poor human nature,” as he was wont considereth the poor,” “ the Lord will to express bimself, even in the best of strengthen him upon the bed of languishmen, Few perhaps have been better qua. ing. Thou wilt make all his bed in his lified to act the part of a friend than he sickness.” The most fepvent wishes he exFas. His deep sense of unworthiness, pressed were for resignation to the divine induced him to expect but little from will, and of this grace he exhibited a others; and for any marks of kindness bright example. Naturally of a despondhe received, he was ever grateful, but to ing disposition,” and disposed to view those who were among his friends, he every thing on the darkest side, he had was a friend indeed: in their afflictions his fears and doubts. Indeed he well knew he bore a part. He could rejoice with that a mistake nowwould be irremediable. those that rejoiced, and weep with those “ Yet I know said he,” it is the legality that wept. His conversation was such as of my heart which sets before me the sins became the gospel

, and it is the testi- of my youth, and the unprofitableness of mony of one who was favoured with his my life.” He declared he had no doubt acquaintance, and his confidence, for of his sincerity in serving God. He could twelve years, that he seldom conversed say with confidence, “ Lord I have loved

the habitation of thy house the placement.” He felt the pangs of separation where thine honour dwelleth, I have ha- from those he loved on earth; his feeling ted the congregation of evil doers, to sit were not those of a stoick; yet he met with such I have shunned. Gather not death with the fortitude of a Christian my soul with sinners.” When his disor. He always spoke with calmness of his apder had affected his head, and his mind proacbing dissolution: and to one of his seemed deranged with respect to every friends he gave directions respecting his thing else, it was not so with regard to funeral, and the place in which he wished religion; happy proof, that those ideas his flesh to rest in hope. Humility was a had made a deep impression. Death could leading trait in the character of this good not separate him from the love of God. man. Though he always heard with as. One or two evenings before his death, dent pleasure the experience of others, one of his family asked him, if he now pos- and with great faithfulness pointed out to sessed a confidence in the peculiar love those committed to his care, what ought of God to his soul; he answered, “Yes, to be the exercises of their minds, he se! though not in that degree or with that dom spoke of his own religious experience. fervour I could wish.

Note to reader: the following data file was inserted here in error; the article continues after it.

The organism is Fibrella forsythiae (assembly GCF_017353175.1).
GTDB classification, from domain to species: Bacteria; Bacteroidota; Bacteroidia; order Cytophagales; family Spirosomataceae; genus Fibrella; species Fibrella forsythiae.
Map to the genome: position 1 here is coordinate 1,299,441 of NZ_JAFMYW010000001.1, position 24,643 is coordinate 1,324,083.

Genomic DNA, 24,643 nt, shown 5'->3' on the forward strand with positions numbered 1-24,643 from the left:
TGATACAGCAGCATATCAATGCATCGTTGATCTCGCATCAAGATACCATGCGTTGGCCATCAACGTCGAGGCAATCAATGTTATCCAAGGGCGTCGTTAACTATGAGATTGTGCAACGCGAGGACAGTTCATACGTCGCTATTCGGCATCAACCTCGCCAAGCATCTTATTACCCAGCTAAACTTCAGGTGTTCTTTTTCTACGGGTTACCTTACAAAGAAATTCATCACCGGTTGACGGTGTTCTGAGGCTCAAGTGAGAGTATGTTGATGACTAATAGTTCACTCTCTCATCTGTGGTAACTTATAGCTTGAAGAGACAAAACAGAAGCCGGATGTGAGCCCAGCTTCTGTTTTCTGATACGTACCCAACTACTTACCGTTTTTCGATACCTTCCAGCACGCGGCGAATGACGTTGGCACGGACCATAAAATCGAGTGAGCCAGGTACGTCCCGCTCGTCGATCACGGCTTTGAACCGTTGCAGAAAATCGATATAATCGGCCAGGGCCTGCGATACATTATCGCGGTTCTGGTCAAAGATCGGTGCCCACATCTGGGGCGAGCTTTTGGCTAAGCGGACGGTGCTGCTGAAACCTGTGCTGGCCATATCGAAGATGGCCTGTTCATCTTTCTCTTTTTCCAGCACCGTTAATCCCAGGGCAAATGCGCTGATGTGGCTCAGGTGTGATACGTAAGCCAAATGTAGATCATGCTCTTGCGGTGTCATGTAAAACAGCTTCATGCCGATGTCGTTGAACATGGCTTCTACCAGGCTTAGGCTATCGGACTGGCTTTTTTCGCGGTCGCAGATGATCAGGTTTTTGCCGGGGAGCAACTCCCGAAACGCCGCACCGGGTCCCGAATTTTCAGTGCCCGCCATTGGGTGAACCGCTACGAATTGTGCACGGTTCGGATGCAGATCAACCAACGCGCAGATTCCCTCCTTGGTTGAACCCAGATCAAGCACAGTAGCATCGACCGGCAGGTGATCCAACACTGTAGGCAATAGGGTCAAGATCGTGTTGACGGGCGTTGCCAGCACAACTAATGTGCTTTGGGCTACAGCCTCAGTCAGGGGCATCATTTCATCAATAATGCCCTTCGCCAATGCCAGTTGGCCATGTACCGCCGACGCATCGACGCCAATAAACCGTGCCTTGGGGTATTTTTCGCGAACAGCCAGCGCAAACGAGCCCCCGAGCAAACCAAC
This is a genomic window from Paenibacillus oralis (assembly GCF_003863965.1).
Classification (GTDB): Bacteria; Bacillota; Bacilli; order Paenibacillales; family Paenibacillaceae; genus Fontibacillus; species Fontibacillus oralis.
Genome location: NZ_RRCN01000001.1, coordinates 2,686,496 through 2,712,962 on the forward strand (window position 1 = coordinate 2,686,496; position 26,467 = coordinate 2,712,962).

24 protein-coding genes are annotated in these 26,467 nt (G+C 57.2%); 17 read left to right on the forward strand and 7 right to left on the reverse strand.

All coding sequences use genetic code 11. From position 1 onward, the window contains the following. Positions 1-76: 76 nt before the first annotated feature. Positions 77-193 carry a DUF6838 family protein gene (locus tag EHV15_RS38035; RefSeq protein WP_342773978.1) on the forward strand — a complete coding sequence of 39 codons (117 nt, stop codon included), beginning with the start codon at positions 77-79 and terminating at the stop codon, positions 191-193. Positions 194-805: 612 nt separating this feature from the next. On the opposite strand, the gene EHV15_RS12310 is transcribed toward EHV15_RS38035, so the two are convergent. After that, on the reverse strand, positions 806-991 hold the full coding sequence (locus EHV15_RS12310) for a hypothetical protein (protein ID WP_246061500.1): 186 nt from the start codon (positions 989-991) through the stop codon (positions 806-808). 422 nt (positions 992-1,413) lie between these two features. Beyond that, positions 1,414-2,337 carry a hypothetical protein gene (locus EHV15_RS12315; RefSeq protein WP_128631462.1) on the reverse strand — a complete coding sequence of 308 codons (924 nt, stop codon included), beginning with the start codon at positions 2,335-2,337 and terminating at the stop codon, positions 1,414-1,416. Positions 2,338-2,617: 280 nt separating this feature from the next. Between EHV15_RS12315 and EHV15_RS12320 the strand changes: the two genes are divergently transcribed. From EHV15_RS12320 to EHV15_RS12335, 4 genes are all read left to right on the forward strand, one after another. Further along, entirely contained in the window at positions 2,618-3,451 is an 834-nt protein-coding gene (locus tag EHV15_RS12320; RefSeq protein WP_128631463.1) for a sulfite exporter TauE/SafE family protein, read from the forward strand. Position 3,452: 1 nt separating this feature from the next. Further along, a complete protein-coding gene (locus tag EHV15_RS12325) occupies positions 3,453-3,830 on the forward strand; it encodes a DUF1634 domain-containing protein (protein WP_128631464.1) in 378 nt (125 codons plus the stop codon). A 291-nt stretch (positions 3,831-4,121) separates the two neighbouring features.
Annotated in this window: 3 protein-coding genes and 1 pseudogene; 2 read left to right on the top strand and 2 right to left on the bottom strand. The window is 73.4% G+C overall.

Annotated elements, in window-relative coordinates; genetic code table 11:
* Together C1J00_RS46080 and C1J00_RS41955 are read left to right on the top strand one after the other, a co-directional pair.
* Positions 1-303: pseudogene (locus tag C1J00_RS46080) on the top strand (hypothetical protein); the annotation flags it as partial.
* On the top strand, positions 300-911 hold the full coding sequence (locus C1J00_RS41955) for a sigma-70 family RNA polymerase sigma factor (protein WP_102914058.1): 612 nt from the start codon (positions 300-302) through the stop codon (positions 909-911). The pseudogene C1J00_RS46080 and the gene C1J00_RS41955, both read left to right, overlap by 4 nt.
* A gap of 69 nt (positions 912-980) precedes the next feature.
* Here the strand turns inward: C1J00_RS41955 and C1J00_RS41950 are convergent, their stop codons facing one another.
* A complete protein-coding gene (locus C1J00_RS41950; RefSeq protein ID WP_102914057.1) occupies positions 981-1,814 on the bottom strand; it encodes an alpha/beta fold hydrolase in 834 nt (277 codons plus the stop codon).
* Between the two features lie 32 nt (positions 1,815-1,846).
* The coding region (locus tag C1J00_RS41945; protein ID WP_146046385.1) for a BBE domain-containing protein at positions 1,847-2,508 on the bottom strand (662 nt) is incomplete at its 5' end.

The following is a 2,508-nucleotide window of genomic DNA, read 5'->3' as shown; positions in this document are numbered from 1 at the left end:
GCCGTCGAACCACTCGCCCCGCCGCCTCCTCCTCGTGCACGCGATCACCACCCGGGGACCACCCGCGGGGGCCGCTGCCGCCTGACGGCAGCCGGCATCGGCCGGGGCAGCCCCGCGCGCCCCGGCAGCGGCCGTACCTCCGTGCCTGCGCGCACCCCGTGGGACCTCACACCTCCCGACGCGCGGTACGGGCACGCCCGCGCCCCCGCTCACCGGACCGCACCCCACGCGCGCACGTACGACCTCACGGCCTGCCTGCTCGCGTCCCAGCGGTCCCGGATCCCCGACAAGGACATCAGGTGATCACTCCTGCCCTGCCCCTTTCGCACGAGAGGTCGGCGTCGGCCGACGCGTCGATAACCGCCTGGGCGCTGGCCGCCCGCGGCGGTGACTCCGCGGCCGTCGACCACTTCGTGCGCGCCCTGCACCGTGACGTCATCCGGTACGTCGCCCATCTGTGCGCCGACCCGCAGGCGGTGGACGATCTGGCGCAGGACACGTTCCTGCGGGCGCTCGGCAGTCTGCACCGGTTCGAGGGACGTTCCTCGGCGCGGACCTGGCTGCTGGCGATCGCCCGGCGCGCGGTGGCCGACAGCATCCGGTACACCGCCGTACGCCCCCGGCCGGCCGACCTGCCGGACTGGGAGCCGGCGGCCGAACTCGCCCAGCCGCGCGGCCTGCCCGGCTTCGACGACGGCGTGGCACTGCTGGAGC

He was early initiated into the doctrines To a particular friend, who was with of the gospel, and evinced in after life the him shortly before his death, he expres- truth of the wise man's observation, 'train sed himself as follows. “You and I have up a child in the way he should go, and long professed faith in Christ. Oh, we do when he is old he will not depart from it' not believe, we do not trust bim lialf Here he was jealous of himself, with a enough; keep close to Christ my friend; godly jealousy; and be frequently es. you are safe no where else. Tell the breth. pressed his fears; that as he had been an ren of our little society* (a pleasing one observer of religious duties, his religion it hath been to me) to keep close to the had in it something of chance, especially Redeemer; let his excellency, suitable. as he found not in his change those regu. ness, and ability as a Saviour be the be. lar steps laid down by some. But tho'tluse ginning and end of your meetings; and were often the desponding exercises of let brotherly love continue. Pray for me his own mind, to those who knew him that I may not be left in the critical mo. best, bis manner of life left no room to